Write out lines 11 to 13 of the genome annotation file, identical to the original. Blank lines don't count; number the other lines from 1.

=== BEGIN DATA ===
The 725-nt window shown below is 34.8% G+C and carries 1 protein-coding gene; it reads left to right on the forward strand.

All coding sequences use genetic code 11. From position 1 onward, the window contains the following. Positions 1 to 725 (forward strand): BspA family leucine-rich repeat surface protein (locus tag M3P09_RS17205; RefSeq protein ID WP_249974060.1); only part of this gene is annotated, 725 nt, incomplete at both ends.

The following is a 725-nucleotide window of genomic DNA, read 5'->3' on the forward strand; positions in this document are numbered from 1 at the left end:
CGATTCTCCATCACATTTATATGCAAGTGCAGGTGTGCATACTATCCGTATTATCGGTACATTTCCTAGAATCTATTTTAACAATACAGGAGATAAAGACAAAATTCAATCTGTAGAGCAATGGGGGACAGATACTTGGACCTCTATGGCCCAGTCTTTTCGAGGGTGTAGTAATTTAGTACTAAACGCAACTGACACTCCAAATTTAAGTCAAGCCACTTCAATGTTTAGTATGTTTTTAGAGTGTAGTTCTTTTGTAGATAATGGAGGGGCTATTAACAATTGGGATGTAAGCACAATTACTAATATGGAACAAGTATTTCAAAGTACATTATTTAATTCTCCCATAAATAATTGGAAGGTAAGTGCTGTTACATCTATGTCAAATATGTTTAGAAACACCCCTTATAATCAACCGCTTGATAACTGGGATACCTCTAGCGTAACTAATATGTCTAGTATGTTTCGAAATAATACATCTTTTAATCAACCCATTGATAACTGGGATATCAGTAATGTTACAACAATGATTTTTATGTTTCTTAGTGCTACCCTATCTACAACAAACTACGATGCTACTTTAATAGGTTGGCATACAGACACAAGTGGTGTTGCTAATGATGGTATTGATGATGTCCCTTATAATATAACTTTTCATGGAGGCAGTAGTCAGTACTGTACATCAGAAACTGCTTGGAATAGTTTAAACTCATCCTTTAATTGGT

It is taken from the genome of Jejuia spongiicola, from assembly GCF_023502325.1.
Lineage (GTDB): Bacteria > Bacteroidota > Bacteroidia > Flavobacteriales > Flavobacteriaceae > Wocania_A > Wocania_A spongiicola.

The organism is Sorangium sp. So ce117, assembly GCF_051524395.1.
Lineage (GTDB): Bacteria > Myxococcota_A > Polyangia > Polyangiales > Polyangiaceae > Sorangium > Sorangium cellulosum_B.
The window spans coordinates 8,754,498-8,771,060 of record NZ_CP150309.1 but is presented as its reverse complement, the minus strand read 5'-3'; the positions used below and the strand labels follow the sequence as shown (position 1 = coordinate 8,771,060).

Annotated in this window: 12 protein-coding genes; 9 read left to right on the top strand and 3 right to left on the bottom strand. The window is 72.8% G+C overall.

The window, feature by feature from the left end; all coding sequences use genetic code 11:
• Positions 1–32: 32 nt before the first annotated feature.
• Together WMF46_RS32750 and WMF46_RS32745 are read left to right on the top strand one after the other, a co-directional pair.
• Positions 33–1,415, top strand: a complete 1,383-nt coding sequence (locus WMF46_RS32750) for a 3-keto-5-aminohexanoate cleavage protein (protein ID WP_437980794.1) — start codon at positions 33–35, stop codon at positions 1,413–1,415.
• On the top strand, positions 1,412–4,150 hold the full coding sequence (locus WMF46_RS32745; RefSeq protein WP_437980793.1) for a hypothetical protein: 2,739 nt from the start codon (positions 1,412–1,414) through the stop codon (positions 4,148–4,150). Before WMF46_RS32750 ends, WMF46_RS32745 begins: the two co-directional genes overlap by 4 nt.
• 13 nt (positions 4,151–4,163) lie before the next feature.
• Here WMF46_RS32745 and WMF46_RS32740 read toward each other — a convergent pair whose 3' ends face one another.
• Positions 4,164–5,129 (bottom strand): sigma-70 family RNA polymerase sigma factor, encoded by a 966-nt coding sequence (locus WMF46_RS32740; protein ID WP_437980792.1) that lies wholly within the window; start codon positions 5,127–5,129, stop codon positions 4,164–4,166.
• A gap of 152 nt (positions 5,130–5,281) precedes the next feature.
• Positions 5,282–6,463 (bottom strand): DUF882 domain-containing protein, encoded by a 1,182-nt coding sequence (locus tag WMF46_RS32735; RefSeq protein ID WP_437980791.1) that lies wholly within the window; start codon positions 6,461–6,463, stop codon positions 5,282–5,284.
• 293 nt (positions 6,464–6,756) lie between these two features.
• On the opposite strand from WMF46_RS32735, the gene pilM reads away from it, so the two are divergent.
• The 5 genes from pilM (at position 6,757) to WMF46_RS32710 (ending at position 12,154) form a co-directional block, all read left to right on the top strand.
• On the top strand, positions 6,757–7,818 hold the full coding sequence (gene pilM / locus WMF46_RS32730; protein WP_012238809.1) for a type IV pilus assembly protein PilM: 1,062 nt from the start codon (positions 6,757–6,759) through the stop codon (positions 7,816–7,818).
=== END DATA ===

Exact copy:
The window, feature by feature from the left end; all coding sequences use genetic code 11:
• Positions 1–32: 32 nt before the first annotated feature.
• Together WMF46_RS32750 and WMF46_RS32745 are read left to right on the top strand one after the other, a co-directional pair.